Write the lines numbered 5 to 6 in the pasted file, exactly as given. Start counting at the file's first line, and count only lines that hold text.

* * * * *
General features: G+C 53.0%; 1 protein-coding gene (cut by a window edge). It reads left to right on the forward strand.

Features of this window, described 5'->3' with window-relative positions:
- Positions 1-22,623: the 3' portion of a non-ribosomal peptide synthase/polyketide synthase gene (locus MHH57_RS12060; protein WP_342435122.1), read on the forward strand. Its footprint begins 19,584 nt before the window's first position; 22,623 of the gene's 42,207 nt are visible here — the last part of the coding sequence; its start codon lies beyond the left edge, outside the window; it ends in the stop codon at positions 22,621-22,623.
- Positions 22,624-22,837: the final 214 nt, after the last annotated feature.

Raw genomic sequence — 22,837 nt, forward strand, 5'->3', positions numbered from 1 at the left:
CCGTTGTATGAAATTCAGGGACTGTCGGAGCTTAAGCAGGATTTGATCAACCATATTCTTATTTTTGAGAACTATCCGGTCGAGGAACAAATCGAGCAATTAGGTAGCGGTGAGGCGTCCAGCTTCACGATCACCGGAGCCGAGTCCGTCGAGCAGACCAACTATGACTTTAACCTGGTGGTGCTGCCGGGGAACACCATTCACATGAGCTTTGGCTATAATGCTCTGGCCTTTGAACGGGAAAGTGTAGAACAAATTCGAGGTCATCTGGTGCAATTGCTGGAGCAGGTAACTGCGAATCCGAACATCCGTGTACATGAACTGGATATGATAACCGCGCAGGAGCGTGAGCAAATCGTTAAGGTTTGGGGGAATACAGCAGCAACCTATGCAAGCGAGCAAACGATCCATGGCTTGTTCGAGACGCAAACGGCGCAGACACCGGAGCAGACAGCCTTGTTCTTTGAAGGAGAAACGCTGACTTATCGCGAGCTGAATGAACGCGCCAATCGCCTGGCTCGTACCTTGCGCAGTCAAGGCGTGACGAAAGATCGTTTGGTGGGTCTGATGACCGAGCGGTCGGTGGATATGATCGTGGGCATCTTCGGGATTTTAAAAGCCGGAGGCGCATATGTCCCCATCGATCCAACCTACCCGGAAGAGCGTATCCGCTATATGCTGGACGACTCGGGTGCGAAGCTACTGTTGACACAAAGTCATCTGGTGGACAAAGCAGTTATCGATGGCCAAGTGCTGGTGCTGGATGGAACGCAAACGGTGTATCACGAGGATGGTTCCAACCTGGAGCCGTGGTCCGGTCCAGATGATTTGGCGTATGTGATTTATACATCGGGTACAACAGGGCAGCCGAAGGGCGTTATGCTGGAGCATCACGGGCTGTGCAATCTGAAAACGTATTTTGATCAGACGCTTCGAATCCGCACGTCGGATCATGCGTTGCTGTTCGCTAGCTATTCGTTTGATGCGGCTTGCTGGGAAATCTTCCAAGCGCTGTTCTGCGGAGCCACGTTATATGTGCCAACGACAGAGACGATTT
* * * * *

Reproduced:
Raw genomic sequence — 22,837 nt, forward strand, 5'->3', positions numbered from 1 at the left:
CCGTTGTATGAAATTCAGGGACTGTCGGAGCTTAAGCAGGATTTGATCAACCATATTCTTATTTTTGAGAACTATCCGGTCGAGGAACAAATCGAGCAATTAGGTAGCGGTGAGGCGTCCAGCTTCACGATCACCGGAGCCGAGTCCGTCGAGCAGACCAACTATGACTTTAACCTGGTGGTGCTGCCGGGGAACACCATTCACATGAGCTTTGGCTATAATGCTCTGGCCTTTGAACGGGAAAGTGTAGAACAAATTCGAGGTCATCTGGTGCAATTGCTGGAGCAGGTAACTGCGAATCCGAACATCCGTGTACATGAACTGGATATGATAACCGCGCAGGAGCGTGAGCAAATCGTTAAGGTTTGGGGGAATACAGCAGCAACCTATGCAAGCGAGCAAACGATCCATGGCTTGTTCGAGACGCAAACGGCGCAGACACCGGAGCAGACAGCCTTGTTCTTTGAAGGAGAAACGCTGACTTATCGCGAGCTGAATGAACGCGCCAATCGCCTGGCTCGTACCTTGCGCAGTCAAGGCGTGACGAAAGATCGTTTGGTGGGTCTGATGACCGAGCGGTCGGTGGATATGATCGTGGGCATCTTCGGGATTTTAAAAGCCGGAGGCGCATATGTCCCCATCGATCCAACCTACCCGGAAGAGCGTATCCGCTATATGCTGGACGACTCGGGTGCGAAGCTACTGTTGACACAAAGTCATCTGGTGGACAAAGCAGTTATCGATGGCCAAGTGCTGGTGCTGGATGGAACGCAAACGGTGTATCACGAGGATGGTTCCAACCTGGAGCCGTGGTCCGGTCCAGATGATTTGGCGTATGTGATTTATACATCGGGTACAACAGGGCAGCCGAAGGGCGTTATGCTGGAGCATCACGGGCTGTGCAATCTGAAAACGTATTTTGATCAGACGCTTCGAATCCGCACGTCGGATCATGCGTTGCTGTTCGCTAGCTATTCGTTTGATGCGGCTTGCTGGGAAATCTTCCAAGCGCTGTTCTGCGGAGCCACGTTATATGTGCCAACGACAGAGACGATTT